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Toward the Replacement of Animal Experiments through the Bioinformatics-driven Analysis of 'Omics' Data from Human Cell Cultures
Uppsala University, Disciplinary Domain of Medicine and Pharmacy, Faculty of Pharmacy, Department of Pharmaceutical Biosciences. Uppsala University, Science for Life Laboratory, SciLifeLab.ORCID iD: 0000-0002-8083-2864
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2015 (English)In: ATLA (Alternatives to Laboratory Animals), ISSN 0261-1929, Vol. 43, no 5, 325-332 p.Article in journal (Refereed) Published
Abstract [en]

This paper outlines the work for which Roland Grafström and Pekka Kohonen were awarded the 2014 Lush Science Prize. The research activities of the Grafström laboratory have, for many years, covered cancer biology studies, as well as the development and application of toxicity-predictive in vitro models to determine chemical safety. Through the integration of in silico analyses of diverse types of genomics data (transcriptomic and proteomic), their efforts have proved to fit well into the recently-developed Adverse Outcome Pathway paradigm. Genomics analysis within state-of-the-art cancer biology research and Toxicology in the 21st Century concepts share many technological tools. A key category within the Three Rs paradigm is the Replacement of animals in toxicity testing with alternative methods, such as bioinformatics-driven analyses of data obtained from human cell cultures exposed to diverse toxicants. This work was recently expanded within the pan-European SEURAT-1 project (Safety Evaluation Ultimately Replacing Animal Testing), to replace repeat-dose toxicity testing with data-rich analyses of sophisticated cell culture models. The aims and objectives of the SEURAT project have been to guide the application, analysis, interpretation and storage of 'omics' technology-derived data within the service-oriented sub-project, ToxBank. Particularly addressing the Lush Science Prize focus on the relevance of toxicity pathways, a 'data warehouse' that is under continuous expansion, coupled with the development of novel data storage and management methods for toxicology, serve to address data integration across multiple 'omics' technologies. The prize winners' guiding principles and concepts for modern knowledge management of toxicological data are summarised. The translation of basic discovery results ranged from chemical-testing and material-testing data, to information relevant to human health and environmental safety.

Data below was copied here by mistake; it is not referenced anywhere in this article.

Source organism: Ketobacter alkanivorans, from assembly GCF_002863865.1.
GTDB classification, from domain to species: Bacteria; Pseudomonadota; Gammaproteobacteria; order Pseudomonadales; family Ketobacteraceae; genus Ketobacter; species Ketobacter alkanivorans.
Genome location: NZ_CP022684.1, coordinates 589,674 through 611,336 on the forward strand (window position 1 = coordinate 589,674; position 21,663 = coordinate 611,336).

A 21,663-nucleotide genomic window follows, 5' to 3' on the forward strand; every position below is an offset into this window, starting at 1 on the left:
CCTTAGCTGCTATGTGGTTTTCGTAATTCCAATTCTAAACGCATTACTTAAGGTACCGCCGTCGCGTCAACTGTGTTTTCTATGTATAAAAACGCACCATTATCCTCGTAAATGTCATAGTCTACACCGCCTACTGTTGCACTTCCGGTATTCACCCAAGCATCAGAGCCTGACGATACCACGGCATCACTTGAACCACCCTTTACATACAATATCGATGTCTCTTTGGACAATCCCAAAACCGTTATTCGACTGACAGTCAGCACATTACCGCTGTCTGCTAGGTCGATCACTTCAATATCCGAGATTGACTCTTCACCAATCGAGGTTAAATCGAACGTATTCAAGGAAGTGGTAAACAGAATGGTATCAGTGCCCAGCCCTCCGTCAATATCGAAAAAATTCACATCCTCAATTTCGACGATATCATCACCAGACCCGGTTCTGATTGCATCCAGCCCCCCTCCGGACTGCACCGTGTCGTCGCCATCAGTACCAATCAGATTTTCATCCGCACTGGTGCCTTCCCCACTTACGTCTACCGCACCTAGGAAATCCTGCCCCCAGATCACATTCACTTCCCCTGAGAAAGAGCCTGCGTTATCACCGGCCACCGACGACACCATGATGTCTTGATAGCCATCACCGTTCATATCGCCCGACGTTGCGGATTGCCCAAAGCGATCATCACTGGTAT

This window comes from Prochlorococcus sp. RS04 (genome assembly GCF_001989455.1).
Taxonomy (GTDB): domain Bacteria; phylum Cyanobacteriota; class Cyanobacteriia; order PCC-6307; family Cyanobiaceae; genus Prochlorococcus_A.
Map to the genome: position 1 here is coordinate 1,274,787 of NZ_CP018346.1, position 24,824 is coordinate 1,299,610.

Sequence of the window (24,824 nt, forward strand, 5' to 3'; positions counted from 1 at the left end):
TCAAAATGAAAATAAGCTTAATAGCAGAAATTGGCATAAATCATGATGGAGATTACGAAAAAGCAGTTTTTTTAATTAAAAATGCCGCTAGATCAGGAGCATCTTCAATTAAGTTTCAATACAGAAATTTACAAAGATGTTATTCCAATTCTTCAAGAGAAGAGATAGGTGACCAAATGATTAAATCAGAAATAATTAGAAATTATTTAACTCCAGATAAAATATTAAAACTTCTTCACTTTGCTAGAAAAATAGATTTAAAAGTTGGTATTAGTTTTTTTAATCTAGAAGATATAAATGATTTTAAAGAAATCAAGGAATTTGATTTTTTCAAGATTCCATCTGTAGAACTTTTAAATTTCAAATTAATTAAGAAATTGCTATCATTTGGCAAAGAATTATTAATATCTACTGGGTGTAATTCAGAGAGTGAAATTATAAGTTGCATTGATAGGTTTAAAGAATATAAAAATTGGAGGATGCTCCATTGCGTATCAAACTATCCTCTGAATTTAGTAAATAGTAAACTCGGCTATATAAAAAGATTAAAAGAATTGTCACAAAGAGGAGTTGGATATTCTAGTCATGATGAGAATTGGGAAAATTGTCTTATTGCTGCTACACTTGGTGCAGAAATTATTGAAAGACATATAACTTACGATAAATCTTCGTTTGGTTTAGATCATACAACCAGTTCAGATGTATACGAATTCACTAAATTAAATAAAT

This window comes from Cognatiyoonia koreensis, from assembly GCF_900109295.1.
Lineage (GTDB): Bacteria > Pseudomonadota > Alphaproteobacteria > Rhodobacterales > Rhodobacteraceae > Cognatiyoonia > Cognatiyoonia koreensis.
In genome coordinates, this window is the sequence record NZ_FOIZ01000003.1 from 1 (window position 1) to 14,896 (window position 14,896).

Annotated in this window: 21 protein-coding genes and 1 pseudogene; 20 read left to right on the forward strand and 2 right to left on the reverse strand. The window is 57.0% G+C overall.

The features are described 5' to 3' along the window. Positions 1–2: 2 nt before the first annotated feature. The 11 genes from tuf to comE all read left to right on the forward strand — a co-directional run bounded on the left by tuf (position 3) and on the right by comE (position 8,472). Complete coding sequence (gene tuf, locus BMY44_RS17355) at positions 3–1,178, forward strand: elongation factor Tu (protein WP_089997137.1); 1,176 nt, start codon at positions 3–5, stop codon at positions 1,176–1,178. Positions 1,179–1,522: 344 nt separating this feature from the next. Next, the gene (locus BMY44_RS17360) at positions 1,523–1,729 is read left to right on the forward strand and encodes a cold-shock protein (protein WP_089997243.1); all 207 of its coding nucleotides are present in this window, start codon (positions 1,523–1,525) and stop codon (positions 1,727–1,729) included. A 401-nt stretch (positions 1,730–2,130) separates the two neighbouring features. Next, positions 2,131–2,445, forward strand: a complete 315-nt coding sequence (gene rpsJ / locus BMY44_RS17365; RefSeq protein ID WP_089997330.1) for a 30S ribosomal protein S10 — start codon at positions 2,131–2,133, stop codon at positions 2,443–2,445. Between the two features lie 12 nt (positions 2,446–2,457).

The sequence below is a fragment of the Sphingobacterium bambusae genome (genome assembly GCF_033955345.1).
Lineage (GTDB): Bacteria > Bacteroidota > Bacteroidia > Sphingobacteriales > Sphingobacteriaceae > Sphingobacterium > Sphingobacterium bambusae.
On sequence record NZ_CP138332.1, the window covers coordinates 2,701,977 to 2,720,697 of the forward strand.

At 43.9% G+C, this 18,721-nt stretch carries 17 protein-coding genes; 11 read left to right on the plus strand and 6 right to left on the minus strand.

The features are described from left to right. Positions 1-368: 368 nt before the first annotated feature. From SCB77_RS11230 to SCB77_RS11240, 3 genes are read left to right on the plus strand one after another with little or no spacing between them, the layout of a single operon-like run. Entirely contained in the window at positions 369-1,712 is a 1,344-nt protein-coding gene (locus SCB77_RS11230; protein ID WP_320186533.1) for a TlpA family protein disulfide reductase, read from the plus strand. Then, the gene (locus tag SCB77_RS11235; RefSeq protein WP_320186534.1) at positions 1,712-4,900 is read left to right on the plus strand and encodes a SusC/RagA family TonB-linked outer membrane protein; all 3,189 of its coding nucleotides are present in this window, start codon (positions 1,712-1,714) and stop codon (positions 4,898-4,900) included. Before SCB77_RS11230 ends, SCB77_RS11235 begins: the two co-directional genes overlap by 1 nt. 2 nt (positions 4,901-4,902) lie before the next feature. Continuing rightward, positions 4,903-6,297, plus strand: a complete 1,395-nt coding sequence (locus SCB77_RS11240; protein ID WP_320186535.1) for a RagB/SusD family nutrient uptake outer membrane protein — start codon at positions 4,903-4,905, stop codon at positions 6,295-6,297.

Place, publisher, year, edition, pages
2015. Vol. 43, no 5, 325-332 p.
National Category
Bioinformatics (Computational Biology)
Research subject
URN: urn:nbn:se:uu:diva-267052ISI: 000368434900009PubMedID: 26551289OAI: oai:DiVA.org:uu-267052DiVA: diva2:871947
Science for Life Laboratory - a national resource center for high-throughput molecular bioscienceeSSENCE - An eScience CollaborationSwedish Cancer SocietySwedish Research Council
Available from: 2015-11-17 Created: 2015-11-17 Last updated: 2016-02-25Bibliographically approved

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Spjuth, Ola
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